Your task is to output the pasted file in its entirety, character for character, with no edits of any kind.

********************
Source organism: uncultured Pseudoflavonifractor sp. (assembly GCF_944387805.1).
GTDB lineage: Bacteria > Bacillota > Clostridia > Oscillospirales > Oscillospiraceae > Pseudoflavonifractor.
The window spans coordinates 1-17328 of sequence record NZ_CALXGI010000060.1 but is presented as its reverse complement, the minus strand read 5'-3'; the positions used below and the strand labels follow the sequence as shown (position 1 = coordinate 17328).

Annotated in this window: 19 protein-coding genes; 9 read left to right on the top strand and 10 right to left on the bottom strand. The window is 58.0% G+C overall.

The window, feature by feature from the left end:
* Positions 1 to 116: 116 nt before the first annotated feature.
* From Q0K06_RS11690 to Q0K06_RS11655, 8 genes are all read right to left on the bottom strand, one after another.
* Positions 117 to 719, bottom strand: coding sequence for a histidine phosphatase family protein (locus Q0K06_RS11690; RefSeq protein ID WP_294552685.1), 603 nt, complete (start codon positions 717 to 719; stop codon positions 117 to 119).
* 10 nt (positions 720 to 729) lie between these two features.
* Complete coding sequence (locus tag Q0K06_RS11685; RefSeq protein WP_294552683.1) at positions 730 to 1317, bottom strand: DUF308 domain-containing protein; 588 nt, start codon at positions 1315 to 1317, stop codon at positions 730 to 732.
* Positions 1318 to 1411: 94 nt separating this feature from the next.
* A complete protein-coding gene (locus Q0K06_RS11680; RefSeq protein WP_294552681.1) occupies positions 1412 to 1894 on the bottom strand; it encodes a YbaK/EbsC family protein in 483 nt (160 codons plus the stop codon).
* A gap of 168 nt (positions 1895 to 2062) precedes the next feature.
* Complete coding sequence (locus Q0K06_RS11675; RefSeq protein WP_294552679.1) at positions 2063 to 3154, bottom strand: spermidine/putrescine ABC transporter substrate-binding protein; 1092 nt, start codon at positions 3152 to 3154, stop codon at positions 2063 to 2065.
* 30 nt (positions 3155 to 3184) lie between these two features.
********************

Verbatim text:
Source organism: uncultured Pseudoflavonifractor sp. (assembly GCF_944387805.1).
GTDB lineage: Bacteria > Bacillota > Clostridia > Oscillospirales > Oscillospiraceae > Pseudoflavonifractor.
The window spans coordinates 1-17328 of sequence record NZ_CALXGI010000060.1 but is presented as its reverse complement, the minus strand read 5'-3'; the positions used below and the strand labels follow the sequence as shown (position 1 = coordinate 17328).

Annotated in this window: 19 protein-coding genes; 9 read left to right on the top strand and 10 right to left on the bottom strand. The window is 58.0% G+C overall.

The window, feature by feature from the left end:
* Positions 1 to 116: 116 nt before the first annotated feature.
* From Q0K06_RS11690 to Q0K06_RS11655, 8 genes are all read right to left on the bottom strand, one after another.
* Positions 117 to 719, bottom strand: coding sequence for a histidine phosphatase family protein (locus Q0K06_RS11690; RefSeq protein ID WP_294552685.1), 603 nt, complete (start codon positions 717 to 719; stop codon positions 117 to 119).
* 10 nt (positions 720 to 729) lie between these two features.
* Complete coding sequence (locus tag Q0K06_RS11685; RefSeq protein WP_294552683.1) at positions 730 to 1317, bottom strand: DUF308 domain-containing protein; 588 nt, start codon at positions 1315 to 1317, stop codon at positions 730 to 732.
* Positions 1318 to 1411: 94 nt separating this feature from the next.
* A complete protein-coding gene (locus Q0K06_RS11680; RefSeq protein WP_294552681.1) occupies positions 1412 to 1894 on the bottom strand; it encodes a YbaK/EbsC family protein in 483 nt (160 codons plus the stop codon).
* A gap of 168 nt (positions 1895 to 2062) precedes the next feature.
* Complete coding sequence (locus Q0K06_RS11675; RefSeq protein WP_294552679.1) at positions 2063 to 3154, bottom strand: spermidine/putrescine ABC transporter substrate-binding protein; 1092 nt, start codon at positions 3152 to 3154, stop codon at positions 2063 to 2065.
* 30 nt (positions 3155 to 3184) lie between these two features.